My advice? Though the scene-by-scene would have helped sometimes, I read the novel without any outside resources. I like staying true to the experience the author set forth. That said, use two bookmarks–one to keep your place and the other for the footnotes at the back. Seriously, read every and all footnotes–the longest are usually the most fruitful and relevant to current action, even if it is just backstory filling in; many contain a nugget of fact or insight that help illuminate a passage. Also, if you’ve clicked the tip links above or have heard about page 223–it’s nothing mythical, just a list of all the named years in order, which Wikipedia provides in their article even, and whether you read it ahead of time, you’ll still be confused. I believe that DFW wants the reader to be bombarded, overwhelmed, and usually confused. The point is to interrupt the linear reading of the novel, be it through frequent scene and character changes or forcing the reader to crucial footnotes time and again at the back of the book. (He must be a fan of Italo Calvino, though it’s not pointing out to the reader that you are reading what I am typing right this very second, but rather just breaking up the flow of the story for the reader.)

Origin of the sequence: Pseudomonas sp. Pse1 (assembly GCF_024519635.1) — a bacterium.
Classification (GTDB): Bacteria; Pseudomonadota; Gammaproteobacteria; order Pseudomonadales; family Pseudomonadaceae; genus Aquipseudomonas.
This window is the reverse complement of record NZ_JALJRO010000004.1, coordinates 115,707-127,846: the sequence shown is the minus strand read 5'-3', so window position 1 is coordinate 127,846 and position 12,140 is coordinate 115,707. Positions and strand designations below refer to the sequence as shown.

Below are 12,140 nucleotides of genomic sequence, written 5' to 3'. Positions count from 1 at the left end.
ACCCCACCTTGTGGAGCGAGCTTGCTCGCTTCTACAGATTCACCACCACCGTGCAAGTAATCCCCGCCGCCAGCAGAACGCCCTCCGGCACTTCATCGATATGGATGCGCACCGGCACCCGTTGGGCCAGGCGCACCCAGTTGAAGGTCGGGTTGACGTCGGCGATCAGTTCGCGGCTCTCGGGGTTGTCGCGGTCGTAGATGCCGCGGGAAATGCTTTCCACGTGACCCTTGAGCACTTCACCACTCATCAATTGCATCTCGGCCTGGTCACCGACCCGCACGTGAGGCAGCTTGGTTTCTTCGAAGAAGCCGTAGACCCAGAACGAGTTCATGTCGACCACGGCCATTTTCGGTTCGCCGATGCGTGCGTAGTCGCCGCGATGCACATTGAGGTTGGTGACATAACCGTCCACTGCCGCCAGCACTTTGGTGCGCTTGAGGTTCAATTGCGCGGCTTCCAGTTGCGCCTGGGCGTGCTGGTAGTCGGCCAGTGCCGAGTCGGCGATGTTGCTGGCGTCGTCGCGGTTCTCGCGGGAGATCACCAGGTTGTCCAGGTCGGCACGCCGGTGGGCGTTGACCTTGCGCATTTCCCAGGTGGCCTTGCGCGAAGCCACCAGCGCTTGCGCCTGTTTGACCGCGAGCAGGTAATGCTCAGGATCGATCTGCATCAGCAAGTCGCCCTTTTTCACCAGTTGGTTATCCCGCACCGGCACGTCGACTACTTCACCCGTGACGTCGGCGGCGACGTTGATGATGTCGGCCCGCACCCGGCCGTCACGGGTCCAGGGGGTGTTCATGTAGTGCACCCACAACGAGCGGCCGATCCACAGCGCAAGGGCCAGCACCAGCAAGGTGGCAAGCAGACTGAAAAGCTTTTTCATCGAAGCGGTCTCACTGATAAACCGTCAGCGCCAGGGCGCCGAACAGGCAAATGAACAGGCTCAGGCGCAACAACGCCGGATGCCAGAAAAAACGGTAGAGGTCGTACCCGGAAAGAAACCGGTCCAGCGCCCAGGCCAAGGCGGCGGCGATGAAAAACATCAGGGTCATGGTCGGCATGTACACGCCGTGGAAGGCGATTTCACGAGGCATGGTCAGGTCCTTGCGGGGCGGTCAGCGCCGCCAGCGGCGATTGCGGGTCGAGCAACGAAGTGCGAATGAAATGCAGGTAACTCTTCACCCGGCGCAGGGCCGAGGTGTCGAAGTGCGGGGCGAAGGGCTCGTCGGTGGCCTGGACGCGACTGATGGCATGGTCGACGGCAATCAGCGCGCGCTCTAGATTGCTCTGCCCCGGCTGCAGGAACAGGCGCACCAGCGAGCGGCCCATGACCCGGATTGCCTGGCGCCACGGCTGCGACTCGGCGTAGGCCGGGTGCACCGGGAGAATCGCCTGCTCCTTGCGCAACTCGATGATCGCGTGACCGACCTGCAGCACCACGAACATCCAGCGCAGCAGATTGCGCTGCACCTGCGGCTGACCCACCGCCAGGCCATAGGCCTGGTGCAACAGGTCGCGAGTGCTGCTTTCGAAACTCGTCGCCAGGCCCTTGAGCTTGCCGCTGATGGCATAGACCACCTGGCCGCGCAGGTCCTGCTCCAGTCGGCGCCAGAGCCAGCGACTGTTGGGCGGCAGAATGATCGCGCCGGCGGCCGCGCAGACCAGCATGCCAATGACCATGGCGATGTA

To this point, I have yet to describe what the book is about. Simply, it’s about a tennis academy/boarding school, and addicts living in a halfway house. The story focuses on Hal Incandenza and his family, who run the academy, as well as a few key addicts staying clean and attending AA/NA… meetings. The novel’s world, though, is very populated and expansive, hard to pin down without diluting the robustness. Complexly, it’s about mortality, need, drive, family, loneliness, addiction, motivation, and living. Death plays a part of the book, with a few suicides included, and one particular portion that dwells and steeps in reasons of suicide that was eerily chilling for me, perhaps because it rings as truth, such candid comments; while written a decade before committing suicide himself, this is not likely an indication of where he was personally during writing this, but rather as he touches on in the video clip I linked to above, DFW explains that the desire to write this story came from a few of his friends committing suicide and his grappling with why. Time and again, like many of my favorite writers, he packages a sentiment into a sentence that gives me pause as I am forced to marvel at its craft and beauty, sometimes a haunting beauty. It’s as if human experience, in those passages, truly is universal, a share pot of feelings and moments, that if given the right words make sense to anyone who reads them. Transcendental. However, before I get too carried away, there are many gritty and tough portions of the novel to get through–bad trip, brutal fight or robbery, even a sadistic porn segment. Sadness and struggle rule much of the novel. Infinite Jest is certainly an adult novel, especially with it’s occasionally hard-to-read format (that even my precocious pre-teen/teenage self would have been turned off my anyway).